At safety, perhaps defensive coordinator Joe Barry‘s time in San Diego could give Washington a leg up in the Eric Weddle sweepstakes. But if the club prefers to target a less expensive alternative, Isa Abdul-Quddus, Tyvon Branch, and Dwight Lowery – who has a Manusky connection – are a few of the many possibilities.
Many of Washington’s other potential positions of need will be dependent on how the team approaches free agency. Kirk Cousins almost certainly isn’t going anywhere, but if he does, quarterback shoots to the top of the team’s list of needs. If Alfred Morris departs in free agency and Andre Roberts is cut, the team will also be in the market for a potential No. 2 back and perhaps a complementary wideout.
On the offensive line, Washington appears to have three solid starters in Trent Williams, Brandon Scherff, and Morgan Moses. However, that leaves center and one guard spot up for grabs. Kory Lichtensteiger, Spencer Long, Shawn Lauvao, and perhaps UFA Josh LeRibeus could end up vying for those two openings, but if the team goes out and seriously addresses the interior line by adding a solid free agent or a high draft pick, suddenly one or two of those incumbent veterans will become expendable.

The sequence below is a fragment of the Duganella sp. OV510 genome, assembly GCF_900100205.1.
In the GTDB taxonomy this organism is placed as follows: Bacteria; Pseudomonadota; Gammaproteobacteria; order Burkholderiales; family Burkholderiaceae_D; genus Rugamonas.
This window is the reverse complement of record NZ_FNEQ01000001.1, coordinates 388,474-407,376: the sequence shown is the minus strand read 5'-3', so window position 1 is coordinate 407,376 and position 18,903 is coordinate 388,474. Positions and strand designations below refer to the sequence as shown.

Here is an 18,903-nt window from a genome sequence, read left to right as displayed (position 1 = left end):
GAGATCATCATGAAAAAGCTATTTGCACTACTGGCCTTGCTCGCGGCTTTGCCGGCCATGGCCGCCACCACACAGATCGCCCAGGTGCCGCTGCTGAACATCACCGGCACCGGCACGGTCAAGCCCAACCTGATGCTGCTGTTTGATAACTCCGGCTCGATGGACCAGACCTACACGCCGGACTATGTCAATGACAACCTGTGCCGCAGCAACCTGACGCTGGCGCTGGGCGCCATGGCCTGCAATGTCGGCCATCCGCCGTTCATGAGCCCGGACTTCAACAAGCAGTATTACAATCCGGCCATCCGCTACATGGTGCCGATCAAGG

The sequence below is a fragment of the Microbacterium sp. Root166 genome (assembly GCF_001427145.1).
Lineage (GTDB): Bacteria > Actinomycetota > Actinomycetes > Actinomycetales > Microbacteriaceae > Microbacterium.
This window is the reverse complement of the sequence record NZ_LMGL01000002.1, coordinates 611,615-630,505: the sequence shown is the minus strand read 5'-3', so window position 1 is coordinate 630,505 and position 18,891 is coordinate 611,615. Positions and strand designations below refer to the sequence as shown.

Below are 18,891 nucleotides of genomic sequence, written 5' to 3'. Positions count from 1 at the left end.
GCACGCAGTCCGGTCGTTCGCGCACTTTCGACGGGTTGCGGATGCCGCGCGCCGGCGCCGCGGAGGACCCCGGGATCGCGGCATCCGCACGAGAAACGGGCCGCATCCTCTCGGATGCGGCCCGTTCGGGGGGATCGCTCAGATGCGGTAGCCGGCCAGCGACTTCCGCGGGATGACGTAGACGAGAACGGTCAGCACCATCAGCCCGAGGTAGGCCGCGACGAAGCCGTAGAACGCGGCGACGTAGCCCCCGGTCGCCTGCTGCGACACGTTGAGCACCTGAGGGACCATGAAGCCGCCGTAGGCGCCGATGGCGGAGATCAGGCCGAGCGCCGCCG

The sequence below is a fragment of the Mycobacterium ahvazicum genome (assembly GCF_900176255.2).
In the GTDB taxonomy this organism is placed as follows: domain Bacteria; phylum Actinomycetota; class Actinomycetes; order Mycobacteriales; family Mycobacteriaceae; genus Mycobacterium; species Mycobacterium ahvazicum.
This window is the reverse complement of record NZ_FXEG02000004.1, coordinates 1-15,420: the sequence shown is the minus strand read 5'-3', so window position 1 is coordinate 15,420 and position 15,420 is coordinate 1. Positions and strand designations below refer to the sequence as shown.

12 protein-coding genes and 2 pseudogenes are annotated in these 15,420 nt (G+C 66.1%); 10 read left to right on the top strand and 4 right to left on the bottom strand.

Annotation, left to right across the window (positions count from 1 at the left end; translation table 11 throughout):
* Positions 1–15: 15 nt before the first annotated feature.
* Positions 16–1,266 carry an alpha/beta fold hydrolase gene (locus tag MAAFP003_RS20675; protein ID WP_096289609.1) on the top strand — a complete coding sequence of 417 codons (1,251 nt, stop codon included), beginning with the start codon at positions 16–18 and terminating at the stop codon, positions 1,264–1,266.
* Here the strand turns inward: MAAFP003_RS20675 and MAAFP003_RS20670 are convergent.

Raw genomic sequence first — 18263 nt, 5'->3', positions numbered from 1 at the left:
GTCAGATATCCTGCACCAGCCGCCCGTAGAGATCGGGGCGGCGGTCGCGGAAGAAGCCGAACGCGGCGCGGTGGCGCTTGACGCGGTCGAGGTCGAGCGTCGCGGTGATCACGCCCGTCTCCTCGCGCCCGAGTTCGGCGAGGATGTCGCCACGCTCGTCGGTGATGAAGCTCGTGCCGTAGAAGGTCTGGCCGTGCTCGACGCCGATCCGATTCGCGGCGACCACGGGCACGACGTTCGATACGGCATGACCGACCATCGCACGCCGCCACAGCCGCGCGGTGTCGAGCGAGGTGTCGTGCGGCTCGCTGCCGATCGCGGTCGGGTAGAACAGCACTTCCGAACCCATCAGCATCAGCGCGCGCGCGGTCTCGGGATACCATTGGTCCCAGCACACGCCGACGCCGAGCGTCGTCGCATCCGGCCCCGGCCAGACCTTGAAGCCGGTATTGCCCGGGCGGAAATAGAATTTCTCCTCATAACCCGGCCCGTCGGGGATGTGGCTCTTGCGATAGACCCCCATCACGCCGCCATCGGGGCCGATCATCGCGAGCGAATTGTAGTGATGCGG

Extension Candidates/Contract Issues:
With Zach Ertz and Travis Kelce having signed new contract extensions already this offseason, 2013 third-rounder Jordan Reed now has a blueprint for the sort of deal he can expect when his rookie contract expires. Reed racked up an impressive 87 receptions for 952 yards and 11 touchdowns in just 14 games in 2015, outperforming both Ertz and Kelce across the board.